Gorilla in the room: the dividing lines in mediation practice

the gorilla at the mediation tableLast week’s annual spring meeting of the ABA Section on Dispute Resolution was endowed with an optimistic title: “ADR: Building Bridges to a Better Society”. Despite the noble sentiment it carried, something else – unwelcome and ignored – was present.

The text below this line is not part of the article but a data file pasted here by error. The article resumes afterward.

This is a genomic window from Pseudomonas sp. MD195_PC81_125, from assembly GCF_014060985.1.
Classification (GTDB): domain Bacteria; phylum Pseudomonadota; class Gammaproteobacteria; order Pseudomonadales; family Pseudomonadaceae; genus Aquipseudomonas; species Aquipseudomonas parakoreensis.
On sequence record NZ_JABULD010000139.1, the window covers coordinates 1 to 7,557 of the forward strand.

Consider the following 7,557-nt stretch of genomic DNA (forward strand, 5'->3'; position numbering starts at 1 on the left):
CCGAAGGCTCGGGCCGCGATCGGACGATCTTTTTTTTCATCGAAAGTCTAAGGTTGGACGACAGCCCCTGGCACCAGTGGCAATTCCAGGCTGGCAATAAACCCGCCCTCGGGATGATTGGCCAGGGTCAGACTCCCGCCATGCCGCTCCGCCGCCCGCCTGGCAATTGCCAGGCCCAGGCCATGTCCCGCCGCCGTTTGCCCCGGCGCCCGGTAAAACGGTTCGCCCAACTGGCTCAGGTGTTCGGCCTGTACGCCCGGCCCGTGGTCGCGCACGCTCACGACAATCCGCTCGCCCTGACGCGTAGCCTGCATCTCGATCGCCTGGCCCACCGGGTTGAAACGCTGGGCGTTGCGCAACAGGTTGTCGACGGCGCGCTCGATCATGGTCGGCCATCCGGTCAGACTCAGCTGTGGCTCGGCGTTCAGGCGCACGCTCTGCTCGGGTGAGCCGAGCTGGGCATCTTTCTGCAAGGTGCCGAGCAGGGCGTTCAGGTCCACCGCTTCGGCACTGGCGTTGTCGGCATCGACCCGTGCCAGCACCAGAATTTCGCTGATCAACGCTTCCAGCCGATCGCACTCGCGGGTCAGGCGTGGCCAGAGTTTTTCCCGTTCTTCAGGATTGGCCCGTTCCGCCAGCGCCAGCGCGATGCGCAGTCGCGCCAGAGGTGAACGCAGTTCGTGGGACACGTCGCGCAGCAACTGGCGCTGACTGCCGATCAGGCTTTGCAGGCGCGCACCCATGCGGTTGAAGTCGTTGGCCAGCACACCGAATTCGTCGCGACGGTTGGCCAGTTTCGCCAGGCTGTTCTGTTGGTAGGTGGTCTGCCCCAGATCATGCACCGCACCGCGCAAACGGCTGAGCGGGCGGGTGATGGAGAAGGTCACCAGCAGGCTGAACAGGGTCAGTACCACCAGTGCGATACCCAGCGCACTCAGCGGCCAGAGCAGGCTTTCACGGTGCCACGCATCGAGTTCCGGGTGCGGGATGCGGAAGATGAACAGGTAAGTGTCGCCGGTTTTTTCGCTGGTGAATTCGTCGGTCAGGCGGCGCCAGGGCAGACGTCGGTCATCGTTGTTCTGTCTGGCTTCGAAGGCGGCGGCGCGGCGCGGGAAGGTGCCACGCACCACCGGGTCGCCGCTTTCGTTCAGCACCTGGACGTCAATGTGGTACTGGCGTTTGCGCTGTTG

It was there in the plenary meetings and in the sessions I sat in on. No one explicitly named it, but plainly there it sat: the dividing line that separates one practitioner from the other. It was there when the famous scholar declared that cases involving legal issues are best mediated by attorneys only. It was there in one of the workshops when a facilitative mediator declared an evaluative intervention to be “wrong” and “bad mediation”.  It was there when a law professor dismissed lawyers – the original dispute resolvers – as flunkies and functionaries of a heartless judicial system. It’s the line that runs straight between attorneys who mediate and mediators who don’t practice law. It’s the line that separates facilitative mediators from mediators who evaluate. It’s the line between theory and praxis. We ADR professionals pay lip service to the values of community and collaborative effort; but the reality is otherwise for those willing to look more closely.